Ja’Dayia Kursh is most famously known for being crowned the first black rodeo queen in Arkansas. But, there’s a whole lot more to her than that. From her upbringing in the western world circuit to breaking barriers in the rodeo space, she is full of grit and determination. We chatted with the rodeo queen to learn more about her life and the challenges she has faced and overcome as the first black rodeo queen in Arkansas. With plans to head to law school soon and continue her reign as a rodeo queen, there’s a lot more to Ja’Dayia than one might suspect. Read the full-length interview below, we know you’re going to love her as much as we do.
Ranch Road Lightning Round:
What is your favorite way to wear boots?
My favorite way to wear my cowboy boots is to have my jeans tucked in them.
Work on being a better human.
What’s your personal superpower?
I think that my personal superpower is my personality; both dominant and giving.
Favorite boots from Ranch Road Boots:
The ARCHER COUNTY BOOTS they are just the most darling ankle boot with the perfect little heel.
“a hog killin' time” I’m always up for one of those.
1. What got you into the western world? Has it always been a part of your life?
I got into the western world when I was a young girl around the age of six, I met a woman that gave me the reins to my freedom. Yes, and it will be a part of the rest of my life.
Growing up in Arkansas was the driving force that made me the young woman that I am today. It has made me set goals for myself that are higher than even my peers expected me to reach.
3. Do you have a favorite cowgirl/boy throughout time/history? Who is it and what do you love about them?
My favorite cowboy in history is Bill Pickett, a legendary cowboy and steer wrestler. He paved the way for black cowgirls and cowboys, he also invented one of our main events at the rodeo.
4. What do you love about western culture? How do you channel your inner “cowgirl” in your work, life, and style respectively?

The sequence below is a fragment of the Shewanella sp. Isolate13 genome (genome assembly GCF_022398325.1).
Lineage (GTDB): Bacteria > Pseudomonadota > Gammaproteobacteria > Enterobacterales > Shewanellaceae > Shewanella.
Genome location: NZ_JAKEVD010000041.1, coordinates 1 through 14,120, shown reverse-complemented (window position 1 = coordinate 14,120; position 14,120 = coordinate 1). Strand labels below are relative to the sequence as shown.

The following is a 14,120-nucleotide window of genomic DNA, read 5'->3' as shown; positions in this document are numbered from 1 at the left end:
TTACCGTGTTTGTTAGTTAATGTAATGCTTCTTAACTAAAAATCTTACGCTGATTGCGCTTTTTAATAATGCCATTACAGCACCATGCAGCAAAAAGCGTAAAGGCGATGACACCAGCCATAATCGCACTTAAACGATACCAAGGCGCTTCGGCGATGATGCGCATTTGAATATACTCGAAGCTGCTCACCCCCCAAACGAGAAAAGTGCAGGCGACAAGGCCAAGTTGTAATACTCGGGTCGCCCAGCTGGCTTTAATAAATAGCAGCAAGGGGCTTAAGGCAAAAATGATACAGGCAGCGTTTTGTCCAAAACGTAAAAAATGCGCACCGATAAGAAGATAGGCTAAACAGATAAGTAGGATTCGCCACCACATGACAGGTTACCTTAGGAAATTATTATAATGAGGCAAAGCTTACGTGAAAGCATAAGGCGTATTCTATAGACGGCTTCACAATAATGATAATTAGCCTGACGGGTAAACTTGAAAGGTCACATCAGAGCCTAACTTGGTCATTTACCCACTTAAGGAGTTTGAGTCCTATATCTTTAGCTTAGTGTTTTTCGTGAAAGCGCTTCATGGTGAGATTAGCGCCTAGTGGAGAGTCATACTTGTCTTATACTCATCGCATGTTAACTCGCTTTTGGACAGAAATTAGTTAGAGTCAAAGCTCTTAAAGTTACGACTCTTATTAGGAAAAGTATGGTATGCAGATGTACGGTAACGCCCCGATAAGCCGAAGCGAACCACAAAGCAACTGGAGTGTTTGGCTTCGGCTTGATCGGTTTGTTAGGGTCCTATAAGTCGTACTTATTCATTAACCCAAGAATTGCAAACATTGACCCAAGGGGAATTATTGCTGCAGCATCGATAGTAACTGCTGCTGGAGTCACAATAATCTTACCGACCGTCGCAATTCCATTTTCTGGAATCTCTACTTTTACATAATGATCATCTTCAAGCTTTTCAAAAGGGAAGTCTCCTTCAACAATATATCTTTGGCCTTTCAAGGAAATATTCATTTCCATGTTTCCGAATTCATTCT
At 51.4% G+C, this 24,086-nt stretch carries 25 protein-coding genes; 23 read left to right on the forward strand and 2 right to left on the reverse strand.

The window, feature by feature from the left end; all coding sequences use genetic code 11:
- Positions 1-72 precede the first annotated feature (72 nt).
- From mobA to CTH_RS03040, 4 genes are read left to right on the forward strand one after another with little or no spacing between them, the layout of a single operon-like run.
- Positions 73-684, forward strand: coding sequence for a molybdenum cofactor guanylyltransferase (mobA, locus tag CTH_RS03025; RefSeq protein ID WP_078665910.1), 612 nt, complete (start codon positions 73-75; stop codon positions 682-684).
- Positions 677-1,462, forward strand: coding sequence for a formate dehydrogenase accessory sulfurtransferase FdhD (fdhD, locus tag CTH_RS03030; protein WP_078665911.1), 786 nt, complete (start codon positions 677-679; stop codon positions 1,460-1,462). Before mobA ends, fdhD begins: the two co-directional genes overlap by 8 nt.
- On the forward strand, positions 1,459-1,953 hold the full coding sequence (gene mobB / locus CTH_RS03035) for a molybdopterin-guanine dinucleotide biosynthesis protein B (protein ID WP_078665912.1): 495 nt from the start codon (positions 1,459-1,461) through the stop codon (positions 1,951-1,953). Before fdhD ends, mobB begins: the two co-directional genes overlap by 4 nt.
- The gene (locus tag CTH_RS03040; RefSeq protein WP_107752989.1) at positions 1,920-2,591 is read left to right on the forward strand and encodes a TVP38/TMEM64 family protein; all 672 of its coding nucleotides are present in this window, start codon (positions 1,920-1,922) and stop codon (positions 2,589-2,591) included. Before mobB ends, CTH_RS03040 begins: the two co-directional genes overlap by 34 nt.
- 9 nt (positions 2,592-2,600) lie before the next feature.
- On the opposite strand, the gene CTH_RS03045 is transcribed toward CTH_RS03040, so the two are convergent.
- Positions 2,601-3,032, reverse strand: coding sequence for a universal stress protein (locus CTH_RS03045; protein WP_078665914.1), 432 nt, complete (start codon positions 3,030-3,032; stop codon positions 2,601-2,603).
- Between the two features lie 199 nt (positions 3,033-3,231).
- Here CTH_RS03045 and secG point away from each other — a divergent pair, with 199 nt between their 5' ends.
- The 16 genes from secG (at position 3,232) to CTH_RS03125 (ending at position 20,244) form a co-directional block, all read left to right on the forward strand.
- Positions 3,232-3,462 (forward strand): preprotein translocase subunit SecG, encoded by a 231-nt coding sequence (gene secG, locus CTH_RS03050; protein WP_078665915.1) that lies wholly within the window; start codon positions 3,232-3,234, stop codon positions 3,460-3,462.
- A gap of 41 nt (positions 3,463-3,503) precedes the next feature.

I love everything about the western culture, the kind of values it instilled in me at such a young age are the kind of values every cowboy and cowgirl should carry, Hard Work being the biggest one. The western industry has taught me the kind of lessons I wouldn't learn in any other industry.
5. For those that don’t know, please explain what does it mean to be a Rodeo Queen?
A rodeo queen is a young woman that represents an organization as their ambassador, traveling from rodeo to rodeo, representing and promoting the sport of rodeo the queen way.
6. What’s an accessory (or a “thing”) a Rodeo Queen can never be without?
Hairspray. Hairspray is like rodeo queen perfume… can we really spray “too much”. No…
7. What made you want to be a rodeo queen in the first place? What does it mean to you to be the first black rodeo queen?
I had always wanted to be a rodeo queen since I was a little girl, but when you don’t see women that look like you in positions that you wish to be in it’s hard for you to imagine yourself obtaining those positions. So it wasn’t until I was 16 when I competed for my very first rodeo queen pageant and won.
7. What is the greatest challenge of being the first one to do something no one has ever done before? Was there anyone who tried to discourage you to even try in the first place?